Energy production and use is one of the primary causes of climate change, accounting for a whopping two-thirds of the world’s greenhouse gas emissions (GHG). Increasing energy efficiency – accomplishing the same output with less energy use - is a cost-effective way to combat climate change – the low-hanging fruit of climate action. Energy efficiency not only slows climate change, it also saves companies money, boosts job creation, and limits harmful power plant pollution.
Although this commitment deals primarily with energy efficiency, we would be remiss if we did not also touch on the growing push towards increasing “energy productivity”. Energy productivity is the same basic concept as energy efficiency viewed through a financial lens – it refers to the economic output from each unit of energy and is measured in $ per unit of energy.
Businesses and governments around the globe are currently aligning efforts to double energy productivity by 2030 which could save $327 billion annually in energy costs and add 1.3 million jobs to the American economy. On a global level, doubling energy productivity by 2030 has the potential to contribute six million jobs while reducing the cost of fossil fuels by nearly $2.2 trillion.
What is expected of companies that commit to increasing energy efficiency?
Companies will track their energy use, create a baseline, set clear reduction targets and implement practices to reduce energy use and the resulting greenhouse gas (GHG) emissions. Most companies begin the process by performing an energy audit to identify opportunities to increase energy efficiency throughout their facilities and operations (transportation is covered separately in the Transportation Commitment)
Some of the ways businesses can increase energy efficiency and productivity include:
- Improving the efficiency of building envelopes to reduce energy needed for heating and cooling;
- Improving the efficiency of lighting sources;
- Improving efficiency of HVAC, processing equipment and process controls; and
- Reusing waste gases (waste heat recovery) in manufacturing processes.
Energy reduction targets can be framed as either absolute reductions or reductions that are normalized per unit of production such as per tons shipped, per dollars of revenue produced or other relevant business metric.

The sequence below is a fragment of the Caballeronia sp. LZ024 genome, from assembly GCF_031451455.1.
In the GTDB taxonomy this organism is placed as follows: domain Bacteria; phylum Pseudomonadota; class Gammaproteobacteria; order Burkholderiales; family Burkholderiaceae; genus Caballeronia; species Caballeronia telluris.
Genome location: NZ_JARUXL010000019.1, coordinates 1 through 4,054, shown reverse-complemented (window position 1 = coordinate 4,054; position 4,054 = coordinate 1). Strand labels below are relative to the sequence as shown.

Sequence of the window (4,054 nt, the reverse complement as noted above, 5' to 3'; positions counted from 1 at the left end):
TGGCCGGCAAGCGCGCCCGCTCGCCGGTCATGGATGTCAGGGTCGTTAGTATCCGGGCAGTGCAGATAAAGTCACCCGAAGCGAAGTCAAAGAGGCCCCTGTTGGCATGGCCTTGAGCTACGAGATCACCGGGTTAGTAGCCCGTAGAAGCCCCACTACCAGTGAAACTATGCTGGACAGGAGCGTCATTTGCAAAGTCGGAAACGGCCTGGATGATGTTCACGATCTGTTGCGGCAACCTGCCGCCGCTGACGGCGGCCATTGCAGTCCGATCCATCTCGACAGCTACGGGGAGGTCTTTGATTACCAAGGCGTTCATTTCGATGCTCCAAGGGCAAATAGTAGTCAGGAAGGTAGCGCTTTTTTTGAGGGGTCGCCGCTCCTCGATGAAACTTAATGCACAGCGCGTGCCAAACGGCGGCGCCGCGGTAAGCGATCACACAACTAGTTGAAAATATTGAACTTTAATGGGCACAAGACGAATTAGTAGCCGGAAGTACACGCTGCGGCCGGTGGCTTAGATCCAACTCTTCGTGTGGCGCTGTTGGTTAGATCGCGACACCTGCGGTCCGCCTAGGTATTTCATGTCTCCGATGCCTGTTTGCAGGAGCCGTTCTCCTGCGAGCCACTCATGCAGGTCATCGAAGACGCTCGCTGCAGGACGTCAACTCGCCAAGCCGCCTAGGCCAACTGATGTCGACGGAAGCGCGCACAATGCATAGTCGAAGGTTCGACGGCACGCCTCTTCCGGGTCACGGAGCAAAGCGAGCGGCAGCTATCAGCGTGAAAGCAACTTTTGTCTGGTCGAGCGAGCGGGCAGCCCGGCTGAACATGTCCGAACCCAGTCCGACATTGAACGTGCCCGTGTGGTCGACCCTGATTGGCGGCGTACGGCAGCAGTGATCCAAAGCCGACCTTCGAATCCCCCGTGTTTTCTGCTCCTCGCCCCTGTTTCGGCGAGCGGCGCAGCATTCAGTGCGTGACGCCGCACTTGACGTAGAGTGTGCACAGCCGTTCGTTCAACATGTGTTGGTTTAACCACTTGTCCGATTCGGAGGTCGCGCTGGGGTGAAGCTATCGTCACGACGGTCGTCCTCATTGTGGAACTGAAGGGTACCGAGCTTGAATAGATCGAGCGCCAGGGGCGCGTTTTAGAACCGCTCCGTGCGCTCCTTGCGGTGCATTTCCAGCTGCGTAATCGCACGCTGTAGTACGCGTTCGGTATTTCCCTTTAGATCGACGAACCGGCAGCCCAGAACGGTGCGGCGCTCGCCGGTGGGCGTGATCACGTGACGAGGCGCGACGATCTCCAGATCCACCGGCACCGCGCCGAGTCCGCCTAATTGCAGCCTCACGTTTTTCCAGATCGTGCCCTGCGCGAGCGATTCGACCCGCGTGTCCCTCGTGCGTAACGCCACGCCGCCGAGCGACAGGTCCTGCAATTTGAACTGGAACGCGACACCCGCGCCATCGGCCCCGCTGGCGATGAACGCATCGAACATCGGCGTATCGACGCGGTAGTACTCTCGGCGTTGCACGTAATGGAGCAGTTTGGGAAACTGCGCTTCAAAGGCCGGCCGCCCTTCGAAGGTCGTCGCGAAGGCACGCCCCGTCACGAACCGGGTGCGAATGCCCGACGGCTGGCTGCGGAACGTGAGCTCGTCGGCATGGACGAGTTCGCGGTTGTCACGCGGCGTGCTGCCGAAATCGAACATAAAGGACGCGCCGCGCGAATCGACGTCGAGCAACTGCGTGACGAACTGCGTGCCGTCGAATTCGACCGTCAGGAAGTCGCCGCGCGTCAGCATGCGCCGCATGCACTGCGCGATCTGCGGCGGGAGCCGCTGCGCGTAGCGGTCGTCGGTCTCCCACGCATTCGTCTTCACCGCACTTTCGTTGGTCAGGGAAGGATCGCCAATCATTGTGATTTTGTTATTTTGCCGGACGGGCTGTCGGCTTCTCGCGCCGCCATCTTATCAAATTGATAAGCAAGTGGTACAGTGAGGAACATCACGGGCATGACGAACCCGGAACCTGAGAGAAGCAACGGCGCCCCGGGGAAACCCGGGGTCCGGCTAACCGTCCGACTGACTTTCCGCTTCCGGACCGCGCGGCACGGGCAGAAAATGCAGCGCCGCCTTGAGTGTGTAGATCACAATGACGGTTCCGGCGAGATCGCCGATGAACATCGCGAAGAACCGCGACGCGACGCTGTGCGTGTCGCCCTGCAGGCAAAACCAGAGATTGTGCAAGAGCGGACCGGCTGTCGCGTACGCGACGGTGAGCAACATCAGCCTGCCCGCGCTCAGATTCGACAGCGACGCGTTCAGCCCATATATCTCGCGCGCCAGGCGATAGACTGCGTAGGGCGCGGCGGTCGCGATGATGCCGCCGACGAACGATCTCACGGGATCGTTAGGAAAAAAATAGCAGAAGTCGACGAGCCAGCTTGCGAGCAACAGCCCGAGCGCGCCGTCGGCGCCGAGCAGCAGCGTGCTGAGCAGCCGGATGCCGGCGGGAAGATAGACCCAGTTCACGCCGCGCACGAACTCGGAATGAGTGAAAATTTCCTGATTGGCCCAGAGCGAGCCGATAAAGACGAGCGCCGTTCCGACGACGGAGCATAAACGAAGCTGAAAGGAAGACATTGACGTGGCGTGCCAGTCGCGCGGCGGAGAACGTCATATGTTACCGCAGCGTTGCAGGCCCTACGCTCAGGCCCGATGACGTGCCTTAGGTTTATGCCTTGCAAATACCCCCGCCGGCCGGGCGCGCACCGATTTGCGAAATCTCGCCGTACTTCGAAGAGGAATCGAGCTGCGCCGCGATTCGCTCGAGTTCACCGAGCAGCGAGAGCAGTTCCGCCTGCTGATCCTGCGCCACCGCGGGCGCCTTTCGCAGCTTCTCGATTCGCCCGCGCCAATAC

Companies committing to increasing energy efficiency will be expected to complete an annual online questionnaire updating the Climate Collaborative on progress made toward the commitment. The questionnaire will be short and should not be burdensome to complete.
How can the Climate Collaborative Help?
The Climate Collaborative will facilitate networking and information sharing by convening peer-to-peer learning opportunities. We will compile an expanded list of resources, guidelines, and best practices to enhance information sharing and expedite the learning process.
We plan to host webinars highlighting case studies and corporate leadership in energy efficiency and energy productivity on topics such as green buildings, energy tracking, industrial and process efficiencies, refrigeration, and more.
Please let us know your needs and interests.
Resources & Tools
Tools and guidelines to measure, benchmark, and finance building and manufacturing plant-based energy efficiencies:
- EPA Energy Star Portfolio Manager
- Buildings Energy Efficiency – Berkeley Lab
- Industrial Energy Analysis – Berkeley Lab Energy Technologies Area
- Emerging Technologies – Energy.gov
- Energy Star Building Upgrade Financing Manual
Support for energy productivity:
- Forum for best practices and case studies - EP 100
- Roadmap to double energy productivity (Parts 1-3) - Accelerate Energy Productivity 2030
- About Energy Efficiency and Energy 2030 - Alliance to Save Energy
- Why Energy productivity? - Global Alliance for Energy Productivity
- Energy productivity, low carbon transition reports - Energy Transition Commission